New to the hobby and feeling overwhelmed? Don't worry, we have all been there. While most things you will learn with time, some things are extremely important to know right from the start. We have listed  7 of the top mistakes new pilots make so you can avoid them!Top 7 Mistakes that Quadcopter Pilots Make and How to Avoid Them

#1 Letting Your Batteries Get Too Low

Each time you allow your battery to drain itself, it slowly wears down its lifespan. To increase flight time, bring multiple batteries to the field so that you can stay in the air longer.  Avoid using a timer as it not an accurate way (particularly if you are new to flying) to decide when to land your quad as this can over drain your lipos.  The reason for this is because maximum flight time can fluctuate based on your flying style or if you fly full throttle for the duration of your flight.  Instead, use a lipo battery voltage alarm/buzzer or if your flight controller allows, utilize built-in current sensors. A large number of flight controllers now come with a built in current sensor which is our favorite solution, such as the DYS F4 Pro, F4 Flame and Racerstar TattooF4S.

Top 7 Mistakes that Quadcopter Pilots Make and How to Avoid Them

#2 Not Practicing on a Simulator

While we agree it’s not the same as flying in real life, FPV flying simulators have come a long way to closely mimicking a true pilot experience.  Using a simulator will allow you to to do many things such as perfecting your landing without your quad becoming a causality.  We recommend Liftoff as it is a great simulator that walks you through setting up your controller and teaches you simple turns and tricks, working up to completing a track.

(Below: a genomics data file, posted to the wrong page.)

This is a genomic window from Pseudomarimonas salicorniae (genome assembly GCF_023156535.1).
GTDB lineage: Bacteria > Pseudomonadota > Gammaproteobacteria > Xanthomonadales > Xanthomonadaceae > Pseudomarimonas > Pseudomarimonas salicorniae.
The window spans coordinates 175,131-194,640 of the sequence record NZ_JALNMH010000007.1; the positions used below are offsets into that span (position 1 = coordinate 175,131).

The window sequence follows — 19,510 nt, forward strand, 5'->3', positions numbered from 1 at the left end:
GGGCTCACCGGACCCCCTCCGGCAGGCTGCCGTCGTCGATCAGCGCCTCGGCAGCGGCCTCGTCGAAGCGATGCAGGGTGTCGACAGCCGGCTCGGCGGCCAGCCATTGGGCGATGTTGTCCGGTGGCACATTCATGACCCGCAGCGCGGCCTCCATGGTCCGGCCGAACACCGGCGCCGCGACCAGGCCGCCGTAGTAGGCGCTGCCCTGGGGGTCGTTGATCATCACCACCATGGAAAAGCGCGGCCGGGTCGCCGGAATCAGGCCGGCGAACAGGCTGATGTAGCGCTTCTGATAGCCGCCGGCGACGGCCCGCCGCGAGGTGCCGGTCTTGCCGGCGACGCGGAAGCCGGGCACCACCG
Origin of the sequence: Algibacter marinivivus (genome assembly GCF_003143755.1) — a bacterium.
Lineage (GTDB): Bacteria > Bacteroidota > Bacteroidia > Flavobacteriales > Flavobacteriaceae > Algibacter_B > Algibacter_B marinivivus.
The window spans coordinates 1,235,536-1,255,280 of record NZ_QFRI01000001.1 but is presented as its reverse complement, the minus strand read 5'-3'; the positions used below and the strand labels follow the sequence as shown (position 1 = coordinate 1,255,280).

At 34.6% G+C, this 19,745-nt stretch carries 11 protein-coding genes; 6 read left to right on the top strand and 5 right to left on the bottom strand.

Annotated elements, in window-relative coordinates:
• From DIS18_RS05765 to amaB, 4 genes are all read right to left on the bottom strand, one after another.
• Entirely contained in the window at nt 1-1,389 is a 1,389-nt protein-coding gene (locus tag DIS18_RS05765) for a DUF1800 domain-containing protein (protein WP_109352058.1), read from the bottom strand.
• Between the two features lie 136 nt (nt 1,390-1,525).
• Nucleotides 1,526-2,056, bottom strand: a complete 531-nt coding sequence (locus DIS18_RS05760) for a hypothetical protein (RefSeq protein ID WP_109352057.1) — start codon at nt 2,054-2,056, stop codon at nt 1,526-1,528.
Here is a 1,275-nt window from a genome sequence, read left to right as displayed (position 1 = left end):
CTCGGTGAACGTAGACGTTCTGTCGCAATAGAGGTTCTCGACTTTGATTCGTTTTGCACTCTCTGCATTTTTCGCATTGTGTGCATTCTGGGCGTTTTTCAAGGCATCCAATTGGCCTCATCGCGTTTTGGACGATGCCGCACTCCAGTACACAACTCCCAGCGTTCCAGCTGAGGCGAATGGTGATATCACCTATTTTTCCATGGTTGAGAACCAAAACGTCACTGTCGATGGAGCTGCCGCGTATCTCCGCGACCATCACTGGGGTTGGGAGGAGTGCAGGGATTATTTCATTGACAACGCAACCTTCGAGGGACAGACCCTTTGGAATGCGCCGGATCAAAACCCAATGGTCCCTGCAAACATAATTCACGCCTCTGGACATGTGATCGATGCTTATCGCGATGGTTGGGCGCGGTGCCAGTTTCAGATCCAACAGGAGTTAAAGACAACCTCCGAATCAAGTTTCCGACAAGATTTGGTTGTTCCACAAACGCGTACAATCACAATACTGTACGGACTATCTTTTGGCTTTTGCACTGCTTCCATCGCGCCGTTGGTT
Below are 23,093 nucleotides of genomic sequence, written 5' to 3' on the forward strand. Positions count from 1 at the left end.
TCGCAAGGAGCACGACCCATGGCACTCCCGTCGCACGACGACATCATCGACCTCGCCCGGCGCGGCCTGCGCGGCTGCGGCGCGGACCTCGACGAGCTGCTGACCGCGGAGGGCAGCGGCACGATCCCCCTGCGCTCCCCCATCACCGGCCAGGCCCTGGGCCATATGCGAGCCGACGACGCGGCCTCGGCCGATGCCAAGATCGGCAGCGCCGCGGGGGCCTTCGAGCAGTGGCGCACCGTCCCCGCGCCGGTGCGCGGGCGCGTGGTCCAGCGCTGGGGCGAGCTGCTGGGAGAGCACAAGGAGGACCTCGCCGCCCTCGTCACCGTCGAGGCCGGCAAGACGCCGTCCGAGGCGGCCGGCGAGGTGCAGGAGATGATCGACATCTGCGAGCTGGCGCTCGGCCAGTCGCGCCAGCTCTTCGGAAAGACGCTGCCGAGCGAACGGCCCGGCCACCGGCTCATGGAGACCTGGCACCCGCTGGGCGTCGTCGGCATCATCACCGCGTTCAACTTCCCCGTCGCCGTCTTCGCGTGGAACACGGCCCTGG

Top 7 Mistakes that Quadcopter Pilots Make and How to Avoid Them

#3 Skipping the Dry-Fit

If you are building your own quadcopter, dry-fit everything before you solder or glue anything in place. Doing so will give you an idea of how everything will fit and what it will look like when you are done.  Ensure that the motors, ESCs, flight controller, VTX and receiver fit in optimal position before adding optional parts. While lots of frames are similar, there are subtle differences that can cause fitment issues and it's best to know before your solder half of it down.

Top 7 Mistakes that Quadcopter Pilots Make and How to Avoid Them

#4 Failing to Remove Propellers

This is one you don’t want to learn the hard way.  Even if you have triple checked that the quad is disarmed, you could drop your radio, the FC programming could be off or you could be a victim of a software bug.  Proper handling of your quad while the battery is connected can avoid unneeded bloodshed. When you need to work on your quad, always remove the propellers!

Top 7 Mistakes that Quadcopter Pilots Make and How to Avoid Them

#5 Spending Too Much Money

Making mistakes and crashing is part of flying for even the most experienced pilot.  While we don’t recommend investing in a quad that flies poorly or doesn’t meet your expectations, it is not economical for most to purchase pricey equipment that has a high probability of being involved in a crash.  Start small.  A Ready to Fly or almost ready to fly quad can be a great place to start as it requires no assembly and is great for learning.  A great example is the Eachine Wizard X220 which even though it came out in 2016, is still a great option.